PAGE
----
Entries Tagged as 'divisions'

Divisions and Teams

NCC , divisions

As of today, these are the Teams and Divisions based on the club rosters submitted so far:

Division I (250+)
Alaska TC (294)
DC TC (1,046)
Golden Gate TC (368)
Silicon Valley TC (370)
SVTC (370)
Tri-OKC (395)
Tri-Fury (385)
Hammmerhead TC (521)
Tribe (409)
Team CWW (400)
Team Toledo (357)


Division II (130-249)
HEAT (149)
Pikes Peak TC (156)
Midwest Xtreme (173)
FAST (217)


Division III (80-129)
Desert Sharks (118)
Redline TC (99)
Element TC (90)
Bluegrass TC (106)
Boulder TC (124)

Division IV (30-79)
Fredericksburg TC (74)
Un. of Iowa Tri-Hawks (50)
Tir-ATX (71)
Capital City Multisport (36)
Purdue University TC (45)
Greater Decatur MC (75)
Jet City TC (42)
New Mexico Outlaws (64)
Team 3x Fast (34)
3-Fitness Tri Team (66)
Tri 2 Remember (34)
Tri-Lewis (65)
Northwest YMCA TC (46)


Division V (2-29)
Illinois Valley TC (9)
KBA Racing (14)
Blair Area Multisport (24)
Cycle University Tri Team (12)
Rice University (11)
Team Fraser (29)
Team NRGY (23)

What's In a Mile? and Other Questions

NCC , divisions , mileage

If you haven't been on the forum yet, you will have missed a couple of recent questions asked by your fellow triathletes. There are replies on the forum but let's try to answer them here as well.

Q. What's the deal with the divisions? Are they based on the number of athletes competing, or the total  number of athletes in my club?

A. The second one. If your club has 1,000 members you'll be competing in Division 1 even if only 25 club members are smart enough, cool enough, and good-looking enough to sign up for the National Challenge Competition. If that's the case, get on the blower and convince those other slackers to sign up. It's a long winter, but it will go a lot quicker if they spend more time training and logging miles for your club and the NCC.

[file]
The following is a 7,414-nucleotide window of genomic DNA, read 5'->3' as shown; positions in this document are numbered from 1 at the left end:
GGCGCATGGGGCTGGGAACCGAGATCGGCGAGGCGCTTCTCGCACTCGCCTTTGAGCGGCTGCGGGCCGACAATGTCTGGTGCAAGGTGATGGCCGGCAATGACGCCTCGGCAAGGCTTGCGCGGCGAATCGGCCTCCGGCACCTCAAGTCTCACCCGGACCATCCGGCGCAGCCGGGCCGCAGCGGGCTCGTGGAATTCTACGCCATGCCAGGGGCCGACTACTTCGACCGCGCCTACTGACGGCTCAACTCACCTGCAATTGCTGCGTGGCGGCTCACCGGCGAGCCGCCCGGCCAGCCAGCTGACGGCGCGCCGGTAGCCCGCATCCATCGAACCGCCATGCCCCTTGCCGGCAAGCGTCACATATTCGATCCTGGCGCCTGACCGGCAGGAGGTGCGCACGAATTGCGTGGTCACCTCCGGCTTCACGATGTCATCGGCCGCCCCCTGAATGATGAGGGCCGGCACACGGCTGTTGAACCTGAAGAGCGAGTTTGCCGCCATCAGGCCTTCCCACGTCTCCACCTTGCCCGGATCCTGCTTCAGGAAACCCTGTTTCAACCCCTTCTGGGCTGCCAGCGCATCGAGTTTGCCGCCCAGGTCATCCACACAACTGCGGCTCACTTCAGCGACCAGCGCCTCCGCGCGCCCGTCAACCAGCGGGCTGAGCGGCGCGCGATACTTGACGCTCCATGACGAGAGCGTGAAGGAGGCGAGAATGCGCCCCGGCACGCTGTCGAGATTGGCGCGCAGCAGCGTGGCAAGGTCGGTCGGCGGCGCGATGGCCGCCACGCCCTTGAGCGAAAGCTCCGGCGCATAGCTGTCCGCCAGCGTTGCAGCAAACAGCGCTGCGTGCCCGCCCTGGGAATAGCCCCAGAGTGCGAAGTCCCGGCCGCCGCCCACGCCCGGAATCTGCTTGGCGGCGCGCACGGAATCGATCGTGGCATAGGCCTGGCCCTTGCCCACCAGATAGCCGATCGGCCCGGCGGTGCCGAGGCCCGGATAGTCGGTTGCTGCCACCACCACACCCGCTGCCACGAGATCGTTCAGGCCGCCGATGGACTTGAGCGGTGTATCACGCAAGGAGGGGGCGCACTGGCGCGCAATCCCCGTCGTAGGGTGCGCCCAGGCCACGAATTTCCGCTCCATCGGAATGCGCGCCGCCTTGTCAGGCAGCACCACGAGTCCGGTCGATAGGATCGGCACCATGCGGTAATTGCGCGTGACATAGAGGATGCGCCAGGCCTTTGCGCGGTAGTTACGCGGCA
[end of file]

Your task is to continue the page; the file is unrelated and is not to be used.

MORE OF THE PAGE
Q. How many yards in a mile? Seriously, I'm a swimmer and we sometimes count a mile as 1650 yards.

A. There are 1,760 yards in one mile. The NCC does not use 'pool miles' (something I had not heard of until today, so I guess I can't be much of a swimmer) so please make sure you count your miles correctly. 

Q. My club uses indoor trainers for winter cycling, but they don't have computers. Can we estimate our mileage based on time? 

A. Sorry, but that would not be a fair or accurate way to log bike miles since everyone rides at different power outputs and rates of speed. Also, there is no way to make sure that all stationary bikes and trainers are set up to provide the same resistance. Please ensure that if you are riding an indoor trainer your computer is accurately calibrated, and that you actually have a computer in the first place. 

Q. Shouldn't swim miles count for more than bike miles? They are harder to accumulate, after all, and warm weather clubs have an advantage since they can ride outdoors where it's easier to pile up the bike mileage.

A. In theory, the southern clubs have an edge. In practice, however... not so much. Take a look at the top 10 clubs right now (December 14) based on total mileage and you'll see two of three Alaska teams, one from Buffalo (where they get more snow than Alaska) one from Michigan and another from Boulder. That's not bad for clubs where the riding isn't so good in December.

Still have questions? Submit them here in the comments field, or better yet sign up for the forum and ask them there. Racetracker and USAT staff monitor both locations every day. 

Happy training, everyone.

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